I entered my Middle Eastern Lentil Soup, but rightly did not win any prize. Oh year. I will be adding the lentil apple spinach berry salad to my repetoire of dishes along with the brownies. I sent the rest of my soup home with a coworker who agreed that it was much better on the 2nd day.

Here is the recipe for my entry. It comes from the "More with Less" Cookbook that Jonny (Hi Jonny!) gave me.

Middle Eastern Lentil Soup

Put in a pot and bring to a boil:
1 cup lentils (I use red or yellow but all taste good)
4 cups water
1/2 tsp cumin
Once it boils, reduce heat, cover and simmer until the lentils are fully cooked. About 30-40 minutes depending on the type of lentil.

Heat in a skillet:
1T olive oil (butter, margarine or another oil works fine)

1 Onion chopped
1 clove garlic, chopped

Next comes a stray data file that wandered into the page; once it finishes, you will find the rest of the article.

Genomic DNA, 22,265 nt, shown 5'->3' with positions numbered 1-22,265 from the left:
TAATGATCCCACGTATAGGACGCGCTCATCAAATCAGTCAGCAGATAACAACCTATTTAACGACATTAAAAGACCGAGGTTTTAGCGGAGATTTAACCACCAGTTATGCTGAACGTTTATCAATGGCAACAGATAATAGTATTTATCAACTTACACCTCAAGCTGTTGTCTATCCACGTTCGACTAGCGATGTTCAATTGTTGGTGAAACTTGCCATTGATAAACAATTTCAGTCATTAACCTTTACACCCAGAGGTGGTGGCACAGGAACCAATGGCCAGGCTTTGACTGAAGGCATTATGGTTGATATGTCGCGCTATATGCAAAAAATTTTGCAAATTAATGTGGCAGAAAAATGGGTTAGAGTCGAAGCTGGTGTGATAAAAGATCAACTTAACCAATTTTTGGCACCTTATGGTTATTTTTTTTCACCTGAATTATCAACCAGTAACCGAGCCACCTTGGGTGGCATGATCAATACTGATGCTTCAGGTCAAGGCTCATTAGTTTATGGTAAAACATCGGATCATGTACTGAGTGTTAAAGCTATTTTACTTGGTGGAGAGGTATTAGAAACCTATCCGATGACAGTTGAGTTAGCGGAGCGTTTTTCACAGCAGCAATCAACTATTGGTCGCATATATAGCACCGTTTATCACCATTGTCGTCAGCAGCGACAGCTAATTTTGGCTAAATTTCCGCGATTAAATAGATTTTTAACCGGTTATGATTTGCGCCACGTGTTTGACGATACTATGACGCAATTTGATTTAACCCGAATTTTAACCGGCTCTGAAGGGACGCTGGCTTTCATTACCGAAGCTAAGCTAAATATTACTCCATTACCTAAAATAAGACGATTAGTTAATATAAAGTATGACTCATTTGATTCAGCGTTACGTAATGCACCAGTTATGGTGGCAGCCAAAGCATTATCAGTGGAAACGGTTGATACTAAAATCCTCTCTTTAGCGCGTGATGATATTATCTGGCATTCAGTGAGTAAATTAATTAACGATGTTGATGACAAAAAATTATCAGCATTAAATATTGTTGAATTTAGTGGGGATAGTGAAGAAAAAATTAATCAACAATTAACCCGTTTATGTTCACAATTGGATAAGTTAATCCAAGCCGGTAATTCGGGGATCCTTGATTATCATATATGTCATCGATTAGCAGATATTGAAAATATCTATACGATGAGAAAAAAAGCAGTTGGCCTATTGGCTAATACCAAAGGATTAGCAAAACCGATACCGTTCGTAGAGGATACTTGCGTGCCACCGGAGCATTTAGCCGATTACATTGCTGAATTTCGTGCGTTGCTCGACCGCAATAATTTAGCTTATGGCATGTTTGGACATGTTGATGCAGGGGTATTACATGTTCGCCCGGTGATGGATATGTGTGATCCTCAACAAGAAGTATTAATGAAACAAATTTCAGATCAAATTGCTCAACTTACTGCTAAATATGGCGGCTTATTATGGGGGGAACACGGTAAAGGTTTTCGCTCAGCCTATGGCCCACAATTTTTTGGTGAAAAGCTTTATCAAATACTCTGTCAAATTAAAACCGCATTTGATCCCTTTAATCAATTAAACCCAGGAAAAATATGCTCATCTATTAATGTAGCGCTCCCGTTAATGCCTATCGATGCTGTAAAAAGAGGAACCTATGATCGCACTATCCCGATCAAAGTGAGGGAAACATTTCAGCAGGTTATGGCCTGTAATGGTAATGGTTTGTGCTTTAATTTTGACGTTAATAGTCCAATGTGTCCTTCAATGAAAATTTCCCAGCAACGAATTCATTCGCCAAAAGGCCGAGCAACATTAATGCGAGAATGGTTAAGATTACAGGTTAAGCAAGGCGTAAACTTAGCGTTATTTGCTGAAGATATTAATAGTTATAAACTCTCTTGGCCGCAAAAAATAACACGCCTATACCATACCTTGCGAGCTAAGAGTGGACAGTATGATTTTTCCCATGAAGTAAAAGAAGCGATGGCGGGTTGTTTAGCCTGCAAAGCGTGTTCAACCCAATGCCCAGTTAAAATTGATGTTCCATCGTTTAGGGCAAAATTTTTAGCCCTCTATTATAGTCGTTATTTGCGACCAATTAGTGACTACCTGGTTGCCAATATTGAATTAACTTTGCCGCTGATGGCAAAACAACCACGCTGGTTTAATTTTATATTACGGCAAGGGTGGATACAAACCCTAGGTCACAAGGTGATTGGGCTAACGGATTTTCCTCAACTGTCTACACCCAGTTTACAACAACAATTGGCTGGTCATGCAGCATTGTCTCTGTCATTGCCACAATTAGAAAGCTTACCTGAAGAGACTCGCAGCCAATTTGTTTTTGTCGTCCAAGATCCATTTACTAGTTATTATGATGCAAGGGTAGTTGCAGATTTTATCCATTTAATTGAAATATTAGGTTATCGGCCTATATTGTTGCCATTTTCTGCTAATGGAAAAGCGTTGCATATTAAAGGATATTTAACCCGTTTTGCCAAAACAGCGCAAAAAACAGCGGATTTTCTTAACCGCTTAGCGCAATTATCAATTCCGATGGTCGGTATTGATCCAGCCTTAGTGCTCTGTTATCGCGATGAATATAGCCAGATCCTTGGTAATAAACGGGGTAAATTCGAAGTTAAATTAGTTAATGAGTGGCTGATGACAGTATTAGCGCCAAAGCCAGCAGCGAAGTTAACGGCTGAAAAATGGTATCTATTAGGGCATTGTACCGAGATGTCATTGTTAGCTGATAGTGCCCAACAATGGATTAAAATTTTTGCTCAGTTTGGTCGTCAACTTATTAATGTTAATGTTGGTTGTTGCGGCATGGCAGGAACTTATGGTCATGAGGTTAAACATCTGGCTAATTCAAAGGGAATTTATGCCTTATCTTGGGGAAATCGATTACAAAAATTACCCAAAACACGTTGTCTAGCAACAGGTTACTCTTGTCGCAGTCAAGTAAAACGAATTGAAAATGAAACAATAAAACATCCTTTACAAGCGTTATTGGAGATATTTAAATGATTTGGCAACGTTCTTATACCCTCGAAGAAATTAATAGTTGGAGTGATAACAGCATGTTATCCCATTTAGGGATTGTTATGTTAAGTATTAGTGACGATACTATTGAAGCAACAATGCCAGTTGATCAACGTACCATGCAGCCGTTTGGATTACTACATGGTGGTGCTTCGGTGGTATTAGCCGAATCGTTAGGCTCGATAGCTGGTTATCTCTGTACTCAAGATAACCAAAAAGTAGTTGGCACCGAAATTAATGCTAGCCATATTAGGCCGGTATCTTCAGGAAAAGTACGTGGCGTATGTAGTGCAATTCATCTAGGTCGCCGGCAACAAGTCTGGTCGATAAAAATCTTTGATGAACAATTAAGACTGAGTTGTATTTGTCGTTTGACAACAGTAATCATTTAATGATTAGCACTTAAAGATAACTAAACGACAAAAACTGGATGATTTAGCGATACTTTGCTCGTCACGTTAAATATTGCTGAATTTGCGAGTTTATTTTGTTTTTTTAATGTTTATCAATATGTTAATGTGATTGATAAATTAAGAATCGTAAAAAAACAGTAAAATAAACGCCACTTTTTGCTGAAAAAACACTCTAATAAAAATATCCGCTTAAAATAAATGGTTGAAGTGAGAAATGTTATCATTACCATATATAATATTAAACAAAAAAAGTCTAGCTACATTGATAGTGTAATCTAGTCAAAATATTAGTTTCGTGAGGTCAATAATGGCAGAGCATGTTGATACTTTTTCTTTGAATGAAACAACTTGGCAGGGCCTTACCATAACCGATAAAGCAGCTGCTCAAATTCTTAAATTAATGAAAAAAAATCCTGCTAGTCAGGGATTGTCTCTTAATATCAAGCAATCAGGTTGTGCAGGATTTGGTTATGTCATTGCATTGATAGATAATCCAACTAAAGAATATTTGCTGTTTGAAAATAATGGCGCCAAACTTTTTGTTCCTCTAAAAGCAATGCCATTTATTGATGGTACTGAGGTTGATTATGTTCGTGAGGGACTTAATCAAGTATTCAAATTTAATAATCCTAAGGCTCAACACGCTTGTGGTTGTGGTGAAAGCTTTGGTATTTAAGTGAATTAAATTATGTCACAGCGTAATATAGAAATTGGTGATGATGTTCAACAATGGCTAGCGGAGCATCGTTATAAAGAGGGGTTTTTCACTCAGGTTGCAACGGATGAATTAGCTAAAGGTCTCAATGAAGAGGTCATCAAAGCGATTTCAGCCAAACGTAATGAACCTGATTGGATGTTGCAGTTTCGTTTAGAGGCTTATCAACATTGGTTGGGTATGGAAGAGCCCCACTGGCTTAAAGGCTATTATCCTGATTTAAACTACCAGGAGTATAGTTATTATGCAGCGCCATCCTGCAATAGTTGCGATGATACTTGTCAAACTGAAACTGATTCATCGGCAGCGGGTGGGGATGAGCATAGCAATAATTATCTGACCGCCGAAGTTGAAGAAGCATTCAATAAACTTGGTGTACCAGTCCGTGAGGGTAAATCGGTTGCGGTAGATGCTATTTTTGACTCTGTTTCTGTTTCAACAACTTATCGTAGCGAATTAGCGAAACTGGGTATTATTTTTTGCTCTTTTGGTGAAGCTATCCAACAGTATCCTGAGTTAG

Fry until just yellowed but not browned or carmelized.

1 T flour (white, whole wheat, anything that will thicken the soup will work)
cook just a minute or two.

Add the onion mixture to the soup and stir. Bring just to the boil. Remove from heat.

Just before serving add
2T Lemon juice
Salt and pepper to taste (sea salt and fresh cracked pepper are best but anything will do).

Put some lemon juice, salt and pepper on the table for people to season their own bowls too.

It is excellent reheated the 2nd day with new lemon juice added just before you eat it.

Saturday, November 12, 2011

Thrifty Entertainment

Last night I actually went to a concert...a real one. With musicians and everything. I haven't been to a concert since Sally's performance with the Potlatch Community Band.